Letters to the Editor and Op-Eds on the CTBT

Better than talking heads and national organizations, YOU can alert your community to the dangers of nuclear weapons and the imperativeness of the CTBT in working towards a world where nuclear weapons are less relied upon and eventually abolished.

Letters to the editor (LTEs) and op-eds in your local newspaper are extremely useful and relatively easy ways of spreading information on these issues, and they alert your Congressperson to their constituents’ concerns.

Courtesy of Project partner Friends Committee on National Legislation (FCNL), we've provided a few suggestions for writing LTEs and op-eds.

Letters To the Editor:

  • Elected officials monitor local newspapers to keep an eye on constituency concerns and opinions. Write to your local newspaper editors, and try to cite your local connection to the community. Mention your Congressperson by name and state the specific legislative action you’d like them to take (ratify the CTBT) to ensure that your letter or op-ed has the maximum amount of impact.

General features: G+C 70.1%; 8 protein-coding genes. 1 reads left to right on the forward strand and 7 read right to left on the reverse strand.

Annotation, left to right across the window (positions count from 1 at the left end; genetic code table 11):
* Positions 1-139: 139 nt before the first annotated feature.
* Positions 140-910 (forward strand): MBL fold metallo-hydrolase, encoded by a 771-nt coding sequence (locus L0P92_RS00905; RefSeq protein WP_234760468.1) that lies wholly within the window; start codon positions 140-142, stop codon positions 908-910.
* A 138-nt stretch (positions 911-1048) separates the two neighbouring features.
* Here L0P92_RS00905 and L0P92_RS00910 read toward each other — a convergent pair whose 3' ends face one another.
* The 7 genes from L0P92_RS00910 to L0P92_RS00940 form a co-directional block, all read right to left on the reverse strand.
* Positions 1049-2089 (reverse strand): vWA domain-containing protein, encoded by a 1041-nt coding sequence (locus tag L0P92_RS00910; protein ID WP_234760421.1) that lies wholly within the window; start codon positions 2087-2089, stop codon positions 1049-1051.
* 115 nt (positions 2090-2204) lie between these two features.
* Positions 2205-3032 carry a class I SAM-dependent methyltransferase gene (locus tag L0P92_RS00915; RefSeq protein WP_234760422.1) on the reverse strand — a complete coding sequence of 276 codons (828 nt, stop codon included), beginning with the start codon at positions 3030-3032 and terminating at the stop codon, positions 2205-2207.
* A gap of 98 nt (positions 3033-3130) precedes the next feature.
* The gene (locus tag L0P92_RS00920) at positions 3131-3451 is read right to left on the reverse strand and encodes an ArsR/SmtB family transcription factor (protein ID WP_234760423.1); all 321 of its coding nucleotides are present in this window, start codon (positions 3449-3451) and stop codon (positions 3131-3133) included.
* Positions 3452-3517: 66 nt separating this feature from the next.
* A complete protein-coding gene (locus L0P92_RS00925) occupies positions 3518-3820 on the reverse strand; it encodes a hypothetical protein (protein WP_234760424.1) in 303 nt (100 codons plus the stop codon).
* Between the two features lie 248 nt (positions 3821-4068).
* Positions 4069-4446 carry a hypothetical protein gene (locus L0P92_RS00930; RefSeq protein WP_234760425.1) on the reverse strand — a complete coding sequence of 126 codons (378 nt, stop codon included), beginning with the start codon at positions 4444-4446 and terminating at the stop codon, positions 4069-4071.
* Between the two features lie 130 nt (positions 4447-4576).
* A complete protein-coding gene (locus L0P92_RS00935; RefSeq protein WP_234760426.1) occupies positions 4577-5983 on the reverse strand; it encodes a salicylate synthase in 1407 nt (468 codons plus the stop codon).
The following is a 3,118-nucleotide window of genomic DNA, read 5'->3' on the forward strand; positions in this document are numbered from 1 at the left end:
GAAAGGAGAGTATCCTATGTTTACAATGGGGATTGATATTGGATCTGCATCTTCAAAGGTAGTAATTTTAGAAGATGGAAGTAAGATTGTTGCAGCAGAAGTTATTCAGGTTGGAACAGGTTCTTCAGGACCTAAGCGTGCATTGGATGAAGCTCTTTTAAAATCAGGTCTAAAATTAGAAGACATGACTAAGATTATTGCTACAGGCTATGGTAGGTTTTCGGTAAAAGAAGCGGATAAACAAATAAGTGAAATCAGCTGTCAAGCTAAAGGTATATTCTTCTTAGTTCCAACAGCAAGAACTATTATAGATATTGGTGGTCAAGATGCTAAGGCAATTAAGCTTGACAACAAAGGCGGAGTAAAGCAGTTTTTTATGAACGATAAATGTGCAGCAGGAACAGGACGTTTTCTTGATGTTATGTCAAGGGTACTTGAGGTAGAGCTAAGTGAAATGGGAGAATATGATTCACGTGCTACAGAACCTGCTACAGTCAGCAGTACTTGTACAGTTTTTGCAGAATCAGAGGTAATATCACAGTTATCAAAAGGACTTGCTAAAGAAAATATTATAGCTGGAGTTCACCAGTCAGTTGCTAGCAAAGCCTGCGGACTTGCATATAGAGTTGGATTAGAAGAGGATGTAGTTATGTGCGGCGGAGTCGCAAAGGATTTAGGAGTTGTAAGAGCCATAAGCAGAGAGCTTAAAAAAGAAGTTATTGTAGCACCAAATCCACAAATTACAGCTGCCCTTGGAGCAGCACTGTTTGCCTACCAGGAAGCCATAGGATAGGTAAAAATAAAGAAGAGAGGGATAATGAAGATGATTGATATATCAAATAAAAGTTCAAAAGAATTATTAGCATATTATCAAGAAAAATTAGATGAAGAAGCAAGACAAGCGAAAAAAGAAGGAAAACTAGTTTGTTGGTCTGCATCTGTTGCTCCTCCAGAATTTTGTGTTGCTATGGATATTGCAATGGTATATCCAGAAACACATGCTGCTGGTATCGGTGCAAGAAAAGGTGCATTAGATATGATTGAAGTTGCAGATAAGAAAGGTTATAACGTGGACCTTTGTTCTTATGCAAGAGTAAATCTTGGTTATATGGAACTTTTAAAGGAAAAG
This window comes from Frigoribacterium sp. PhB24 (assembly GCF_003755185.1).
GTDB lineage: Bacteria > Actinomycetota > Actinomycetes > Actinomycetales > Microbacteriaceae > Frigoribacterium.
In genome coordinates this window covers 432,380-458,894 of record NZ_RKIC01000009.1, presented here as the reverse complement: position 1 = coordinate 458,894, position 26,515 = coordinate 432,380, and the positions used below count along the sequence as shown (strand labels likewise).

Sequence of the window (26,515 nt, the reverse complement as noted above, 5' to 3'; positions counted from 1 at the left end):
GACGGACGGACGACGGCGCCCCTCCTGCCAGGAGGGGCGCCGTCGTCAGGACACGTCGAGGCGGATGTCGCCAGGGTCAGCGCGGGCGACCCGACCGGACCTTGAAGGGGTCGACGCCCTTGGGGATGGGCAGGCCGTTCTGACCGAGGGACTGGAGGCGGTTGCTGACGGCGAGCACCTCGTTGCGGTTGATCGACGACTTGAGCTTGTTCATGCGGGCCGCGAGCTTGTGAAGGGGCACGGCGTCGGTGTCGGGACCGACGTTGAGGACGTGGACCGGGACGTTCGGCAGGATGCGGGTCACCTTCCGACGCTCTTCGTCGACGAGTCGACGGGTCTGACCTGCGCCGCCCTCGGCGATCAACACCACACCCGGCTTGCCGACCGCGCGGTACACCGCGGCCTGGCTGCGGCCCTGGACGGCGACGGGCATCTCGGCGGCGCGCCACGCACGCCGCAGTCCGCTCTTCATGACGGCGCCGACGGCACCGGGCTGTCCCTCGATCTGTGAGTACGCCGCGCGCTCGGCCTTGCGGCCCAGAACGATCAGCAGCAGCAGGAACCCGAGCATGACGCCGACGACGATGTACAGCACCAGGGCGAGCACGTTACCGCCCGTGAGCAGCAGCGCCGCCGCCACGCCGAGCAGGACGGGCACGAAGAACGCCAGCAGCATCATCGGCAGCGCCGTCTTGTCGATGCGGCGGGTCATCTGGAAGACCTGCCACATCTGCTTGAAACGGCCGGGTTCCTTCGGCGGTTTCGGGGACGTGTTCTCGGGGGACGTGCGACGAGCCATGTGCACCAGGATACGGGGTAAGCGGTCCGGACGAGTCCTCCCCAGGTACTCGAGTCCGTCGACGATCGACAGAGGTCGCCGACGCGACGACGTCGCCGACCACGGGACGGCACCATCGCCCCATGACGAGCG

• Try to keep your LTEs short, about 100-200 words or less, and focus on a single, identifiable issue. Try to relate your letter to a recently published article on nuclear weapons.
  • Be concise: State your main point and why the issue is important to you. Use a few key facts or statistics, and then restate your argument and make a recommendation or call to action for your Congressperson.


  • Op-eds are similar to LTEs and can be influential in alerting Congresspeople to constituent priorities and spread awareness within a community. Op-eds are longer than LTEs, but many of the same guidelines apply (make local connection, mention policy and Congressperson by name, use key facts.) Be sure to check with your local paper about specific submission rules or word limits.
  • Relate your op-ed to current events, or a notable anniversary or holiday. Plan ahead and write a few weeks before the date and be sure to submit your op-ed early.

Need more specific help or feedback? Email the Project, and we’ll put you in touch with the right people.